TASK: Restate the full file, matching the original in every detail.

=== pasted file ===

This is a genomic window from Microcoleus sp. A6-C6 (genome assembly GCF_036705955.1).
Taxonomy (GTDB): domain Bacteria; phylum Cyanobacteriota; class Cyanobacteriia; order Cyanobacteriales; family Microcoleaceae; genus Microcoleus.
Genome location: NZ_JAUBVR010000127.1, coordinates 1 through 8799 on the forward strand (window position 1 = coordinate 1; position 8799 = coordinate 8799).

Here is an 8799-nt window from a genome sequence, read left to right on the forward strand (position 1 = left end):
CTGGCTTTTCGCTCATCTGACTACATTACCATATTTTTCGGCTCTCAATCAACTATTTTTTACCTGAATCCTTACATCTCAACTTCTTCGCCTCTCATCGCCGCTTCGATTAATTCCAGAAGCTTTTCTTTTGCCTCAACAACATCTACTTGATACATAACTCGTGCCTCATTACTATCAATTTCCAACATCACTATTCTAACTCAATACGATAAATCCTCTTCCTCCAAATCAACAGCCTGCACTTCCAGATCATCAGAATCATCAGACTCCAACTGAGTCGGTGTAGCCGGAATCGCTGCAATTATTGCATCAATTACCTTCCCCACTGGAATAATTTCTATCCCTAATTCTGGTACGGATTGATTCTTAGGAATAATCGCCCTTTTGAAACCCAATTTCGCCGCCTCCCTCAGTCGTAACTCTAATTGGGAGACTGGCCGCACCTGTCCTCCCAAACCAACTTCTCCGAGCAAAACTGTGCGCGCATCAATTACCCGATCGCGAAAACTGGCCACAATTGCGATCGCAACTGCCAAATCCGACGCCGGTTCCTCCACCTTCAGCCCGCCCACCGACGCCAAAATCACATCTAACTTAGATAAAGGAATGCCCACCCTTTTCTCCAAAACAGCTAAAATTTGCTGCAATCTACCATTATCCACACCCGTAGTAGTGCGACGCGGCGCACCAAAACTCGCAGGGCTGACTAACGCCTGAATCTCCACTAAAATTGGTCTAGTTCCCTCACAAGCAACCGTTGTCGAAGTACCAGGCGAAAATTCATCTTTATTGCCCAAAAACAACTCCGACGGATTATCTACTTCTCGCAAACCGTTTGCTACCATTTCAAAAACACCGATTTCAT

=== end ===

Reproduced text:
This is a genomic window from Microcoleus sp. A6-C6 (genome assembly GCF_036705955.1).
Taxonomy (GTDB): domain Bacteria; phylum Cyanobacteriota; class Cyanobacteriia; order Cyanobacteriales; family Microcoleaceae; genus Microcoleus.
Genome location: NZ_JAUBVR010000127.1, coordinates 1 through 8799 on the forward strand (window position 1 = coordinate 1; position 8799 = coordinate 8799).

Here is an 8799-nt window from a genome sequence, read left to right on the forward strand (position 1 = left end):
CTGGCTTTTCGCTCATCTGACTACATTACCATATTTTTCGGCTCTCAATCAACTATTTTTTACCTGAATCCTTACATCTCAACTTCTTCGCCTCTCATCGCCGCTTCGATTAATTCCAGAAGCTTTTCTTTTGCCTCAACAACATCTACTTGATACATAACTCGTGCCTCATTACTATCAATTTCCAACATCACTATTCTAACTCAATACGATAAATCCTCTTCCTCCAAATCAACAGCCTGCACTTCCAGATCATCAGAATCATCAGACTCCAACTGAGTCGGTGTAGCCGGAATCGCTGCAATTATTGCATCAATTACCTTCCCCACTGGAATAATTTCTATCCCTAATTCTGGTACGGATTGATTCTTAGGAATAATCGCCCTTTTGAAACCCAATTTCGCCGCCTCCCTCAGTCGTAACTCTAATTGGGAGACTGGCCGCACCTGTCCTCCCAAACCAACTTCTCCGAGCAAAACTGTGCGCGCATCAATTACCCGATCGCGAAAACTGGCCACAATTGCGATCGCAACTGCCAAATCCGACGCCGGTTCCTCCACCTTCAGCCCGCCCACCGACGCCAAAATCACATCTAACTTAGATAAAGGAATGCCCACCCTTTTCTCCAAAACAGCTAAAATTTGCTGCAATCTACCATTATCCACACCCGTAGTAGTGCGACGCGGCGCACCAAAACTCGCAGGGCTGACTAACGCCTGAATCTCCACTAAAATTGGTCTAGTTCCCTCACAAGCAACCGTTGTCGAAGTACCAGGCGAAAATTCATCTTTATTGCCCAAAAACAACTCCGACGGATTATCTACTTCTCGCAAACCGTTTGCTACCATTTCAAAAACACCGATTTCAT